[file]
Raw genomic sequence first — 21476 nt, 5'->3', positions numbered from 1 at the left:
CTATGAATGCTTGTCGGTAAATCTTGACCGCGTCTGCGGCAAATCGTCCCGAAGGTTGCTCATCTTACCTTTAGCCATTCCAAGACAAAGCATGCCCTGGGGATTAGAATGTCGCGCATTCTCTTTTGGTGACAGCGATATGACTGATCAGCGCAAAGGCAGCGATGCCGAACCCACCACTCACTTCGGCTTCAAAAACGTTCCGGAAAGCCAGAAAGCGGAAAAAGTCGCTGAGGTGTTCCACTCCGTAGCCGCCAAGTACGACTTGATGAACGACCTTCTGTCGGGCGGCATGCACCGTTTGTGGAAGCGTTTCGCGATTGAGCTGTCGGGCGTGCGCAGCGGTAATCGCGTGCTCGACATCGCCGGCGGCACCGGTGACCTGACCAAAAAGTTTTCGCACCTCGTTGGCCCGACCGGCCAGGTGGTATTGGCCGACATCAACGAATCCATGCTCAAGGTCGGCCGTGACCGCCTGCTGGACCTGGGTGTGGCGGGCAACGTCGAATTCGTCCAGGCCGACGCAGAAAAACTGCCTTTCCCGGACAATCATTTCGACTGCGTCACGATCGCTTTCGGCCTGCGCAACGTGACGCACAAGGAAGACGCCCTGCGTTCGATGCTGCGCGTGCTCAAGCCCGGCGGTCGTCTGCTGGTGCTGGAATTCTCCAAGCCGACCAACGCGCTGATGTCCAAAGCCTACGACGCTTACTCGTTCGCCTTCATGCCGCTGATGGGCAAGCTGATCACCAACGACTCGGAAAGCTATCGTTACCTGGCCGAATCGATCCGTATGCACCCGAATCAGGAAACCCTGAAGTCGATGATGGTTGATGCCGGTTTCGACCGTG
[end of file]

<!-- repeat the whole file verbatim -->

Raw genomic sequence first — 21476 nt, 5'->3', positions numbered from 1 at the left:
CTATGAATGCTTGTCGGTAAATCTTGACCGCGTCTGCGGCAAATCGTCCCGAAGGTTGCTCATCTTACCTTTAGCCATTCCAAGACAAAGCATGCCCTGGGGATTAGAATGTCGCGCATTCTCTTTTGGTGACAGCGATATGACTGATCAGCGCAAAGGCAGCGATGCCGAACCCACCACTCACTTCGGCTTCAAAAACGTTCCGGAAAGCCAGAAAGCGGAAAAAGTCGCTGAGGTGTTCCACTCCGTAGCCGCCAAGTACGACTTGATGAACGACCTTCTGTCGGGCGGCATGCACCGTTTGTGGAAGCGTTTCGCGATTGAGCTGTCGGGCGTGCGCAGCGGTAATCGCGTGCTCGACATCGCCGGCGGCACCGGTGACCTGACCAAAAAGTTTTCGCACCTCGTTGGCCCGACCGGCCAGGTGGTATTGGCCGACATCAACGAATCCATGCTCAAGGTCGGCCGTGACCGCCTGCTGGACCTGGGTGTGGCGGGCAACGTCGAATTCGTCCAGGCCGACGCAGAAAAACTGCCTTTCCCGGACAATCATTTCGACTGCGTCACGATCGCTTTCGGCCTGCGCAACGTGACGCACAAGGAAGACGCCCTGCGTTCGATGCTGCGCGTGCTCAAGCCCGGCGGTCGTCTGCTGGTGCTGGAATTCTCCAAGCCGACCAACGCGCTGATGTCCAAAGCCTACGACGCTTACTCGTTCGCCTTCATGCCGCTGATGGGCAAGCTGATCACCAACGACTCGGAAAGCTATCGTTACCTGGCCGAATCGATCCGTATGCACCCGAATCAGGAAACCCTGAAGTCGATGATGGTTGATGCCGGTTTCGACCGTG